In the complex world of financial trading, using options as a versatile and strategic investment tool is gaining increasing prominence. Options, essentially contracts that provide the right with no obligation to trade, buy or sell a security at a set price during a specific timeframe, are leveraged in a myriad of strategies by retail and institutional investors. This article delves into the intricacies of two primary types of options: call and put options.
Call options explained
A call option allows an investor in the UK to purchase an underlying asset, such as stocks, at a set price (strike price) on or before the option’s expiration date. This option is typically used when an investor expects the underlying asset’s value to increase, allowing them to buy it at a lower price and make a profit.
Critical components of call options
- Strike price: The predetermined price for the underlying asset at which it can be bought.
- Expiration date: The trader must exercise the option, or it will expire worthlessly.
- Premium: The price an investor pays to purchase a call option.
- In-the-money (ITM): When the underlying asset’s current market price is higher than the strike price, making the call option profitable if exercised.
- Out-of-the-money (OTM): When the underlying asset’s current market price is lower than the strike price, rendering the call option worthless if exercised.
An investor can either hold onto a call option until it expires or sell it before expiration to realise any profits. However, if an investor chooses to exercise the call option, they must have enough funds to purchase the underlying asset at the correct strike price.
Put options explained
On the other hand, a put option gives an investor in the UK the right to trade, buy or sell an asset at an agreed price. This option is typically used when an investor expects the underlying asset’s value to decrease in the future, allowing them to trade it at a higher price and make a profit.
Critical components of put options
- Strike price: The predetermined price for the underlying asset at which it can be sold.
- Expiration date: The option may be exercised or will expire worthless.
- Premium: The price an investor pays to purchase a put option.
- In-the-money (ITM): When the underlying asset’s current market price is the same or lower than the strike price, the put option is profitable if exercised.
- Out-of-the-money (OTM): When the underlying asset’s current market price is the same or higher than the strike price, the put option is rendered worthless if exercised.
Similarly, to call options, an investor can hold onto a put option until expiration or sell it before the end. If an investor decides to exercise the put option, they must have enough of the underlying asset to sell at the strike price.
Critical differences between call and put options
While both options involve a buyer paying a premium for the right to trade, buy or sell an underlying asset, some crucial distinctions remain between them. Call options are used when an investor expects the underlying asset’s value to increase, while put options are used when they anticipate it to decrease.
With call options, an investor’s potential profit is unlimited, while their possible loss is limited to the premium paid for the option. Conversely, with put options, an investor’s potential profit is limited to the difference between the underlying asset’s current market price and the strike price.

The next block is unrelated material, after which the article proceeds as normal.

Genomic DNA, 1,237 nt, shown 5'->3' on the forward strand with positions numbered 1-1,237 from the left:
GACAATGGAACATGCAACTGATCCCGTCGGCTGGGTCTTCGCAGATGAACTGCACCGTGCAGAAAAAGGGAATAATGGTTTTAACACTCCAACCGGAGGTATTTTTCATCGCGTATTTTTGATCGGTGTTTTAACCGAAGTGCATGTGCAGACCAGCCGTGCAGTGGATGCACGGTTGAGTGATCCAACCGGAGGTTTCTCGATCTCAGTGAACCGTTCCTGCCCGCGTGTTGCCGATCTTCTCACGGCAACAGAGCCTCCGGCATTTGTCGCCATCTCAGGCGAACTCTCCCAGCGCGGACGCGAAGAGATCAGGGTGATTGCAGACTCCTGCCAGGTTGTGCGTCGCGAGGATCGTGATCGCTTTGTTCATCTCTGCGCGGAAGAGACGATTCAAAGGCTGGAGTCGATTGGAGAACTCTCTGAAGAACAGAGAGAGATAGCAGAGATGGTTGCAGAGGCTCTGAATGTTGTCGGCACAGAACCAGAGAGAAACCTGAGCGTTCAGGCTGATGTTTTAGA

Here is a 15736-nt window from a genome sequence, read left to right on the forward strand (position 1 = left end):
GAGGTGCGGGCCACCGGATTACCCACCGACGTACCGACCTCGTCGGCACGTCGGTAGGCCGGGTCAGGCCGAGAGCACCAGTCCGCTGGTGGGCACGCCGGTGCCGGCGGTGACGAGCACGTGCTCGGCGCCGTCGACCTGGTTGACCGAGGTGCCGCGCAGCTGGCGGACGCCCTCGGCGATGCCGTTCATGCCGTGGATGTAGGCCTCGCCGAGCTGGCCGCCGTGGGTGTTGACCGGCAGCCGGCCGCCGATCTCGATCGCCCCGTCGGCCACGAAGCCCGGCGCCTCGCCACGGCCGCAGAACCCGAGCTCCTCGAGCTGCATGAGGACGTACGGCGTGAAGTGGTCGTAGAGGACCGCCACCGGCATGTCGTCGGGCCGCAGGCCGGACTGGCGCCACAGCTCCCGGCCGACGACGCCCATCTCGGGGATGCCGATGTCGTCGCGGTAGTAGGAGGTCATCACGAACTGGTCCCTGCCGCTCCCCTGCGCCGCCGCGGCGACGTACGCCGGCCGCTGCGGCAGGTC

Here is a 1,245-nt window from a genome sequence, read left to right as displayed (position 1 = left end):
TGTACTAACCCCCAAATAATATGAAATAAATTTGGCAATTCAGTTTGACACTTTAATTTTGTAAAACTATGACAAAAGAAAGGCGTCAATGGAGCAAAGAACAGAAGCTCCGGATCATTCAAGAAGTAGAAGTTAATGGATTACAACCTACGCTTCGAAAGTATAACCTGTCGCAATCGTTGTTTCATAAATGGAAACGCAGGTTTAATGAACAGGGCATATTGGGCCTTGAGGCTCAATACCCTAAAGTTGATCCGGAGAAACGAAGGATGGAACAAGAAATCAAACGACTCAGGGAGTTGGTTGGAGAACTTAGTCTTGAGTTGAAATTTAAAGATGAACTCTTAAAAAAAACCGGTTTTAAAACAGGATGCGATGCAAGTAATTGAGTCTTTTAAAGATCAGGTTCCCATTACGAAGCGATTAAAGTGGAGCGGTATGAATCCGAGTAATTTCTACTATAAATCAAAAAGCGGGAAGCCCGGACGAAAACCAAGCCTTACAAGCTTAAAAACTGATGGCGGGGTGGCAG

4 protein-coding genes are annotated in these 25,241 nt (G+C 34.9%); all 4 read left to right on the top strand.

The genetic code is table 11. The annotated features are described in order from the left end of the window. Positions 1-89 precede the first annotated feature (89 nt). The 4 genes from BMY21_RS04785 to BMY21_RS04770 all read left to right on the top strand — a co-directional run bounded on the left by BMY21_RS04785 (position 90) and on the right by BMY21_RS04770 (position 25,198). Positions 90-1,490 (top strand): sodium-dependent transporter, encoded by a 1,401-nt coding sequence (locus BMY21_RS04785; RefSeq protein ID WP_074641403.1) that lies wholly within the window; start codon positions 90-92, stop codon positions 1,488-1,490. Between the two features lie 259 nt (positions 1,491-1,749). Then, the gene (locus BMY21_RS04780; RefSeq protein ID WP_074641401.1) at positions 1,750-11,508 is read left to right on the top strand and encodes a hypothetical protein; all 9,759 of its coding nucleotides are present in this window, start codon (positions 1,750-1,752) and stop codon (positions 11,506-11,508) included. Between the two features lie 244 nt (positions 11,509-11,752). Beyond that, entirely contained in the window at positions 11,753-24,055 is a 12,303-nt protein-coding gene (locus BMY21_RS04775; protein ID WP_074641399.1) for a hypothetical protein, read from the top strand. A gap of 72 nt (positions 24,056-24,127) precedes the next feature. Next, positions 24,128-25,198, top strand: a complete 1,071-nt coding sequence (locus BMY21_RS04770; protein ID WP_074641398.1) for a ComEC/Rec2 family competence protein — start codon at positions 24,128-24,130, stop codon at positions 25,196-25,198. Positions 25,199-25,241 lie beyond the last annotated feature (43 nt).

In contrast, their possible loss is limited to the premium paid. Options have an expiration date, and as they approach this date, their value decreases due to time decay. However, this effect is more pronounced in call options than put options.
Call options typically require a lower upfront cost, making them more accessible for retail investors. In contrast, put options usually have a higher premium, making them less appealing to retail investors. Call options benefit from increased volatility, while put options perform better during market decline or increased uncertainty.
Strategies involving call and put options
Here are some common strategies used by investors with call and put options:
An investor in the UK holds a long position in an asset and trades call options on that asset. This strategy may generate additional income if the underlying asset’s price remains relatively constant. Investors can keep collecting premiums from selling call options without selling their assets.
Like a covered call, an investor holds a long position in an asset and buys options on that asset as protection against potential losses. If the asset’s price decreases, the put option will increase in value, offsetting some or all losses incurred by holding the underlying asset.
The benefits of using an options broker when trading call and put options
Trading options can be complex, and it is essential to have a thorough understanding of the underlying asset and various strategies. Therefore, working with a reputable broker like Saxo Bank can offer several benefits. Brokers often provide their clients with market research, analysis, and other tools to help them make informed decisions.
Brokers have expertise in options trading and can help investors navigate the various strategies available, considering their investment goals and risk tolerance. They also have access to advanced trading platforms that allow for quick execution of trades.
Investing in options can be a lucrative but complex strategy. Understanding the basics of call-and-put options is crucial for investors looking to incorporate them into their portfolios. Knowing the different components, critical differences, and shared strategies involving these options can help investors make informed decisions and manage risk effectively. As with any investment, thorough research and careful consideration are crucial to success in trading call and put options.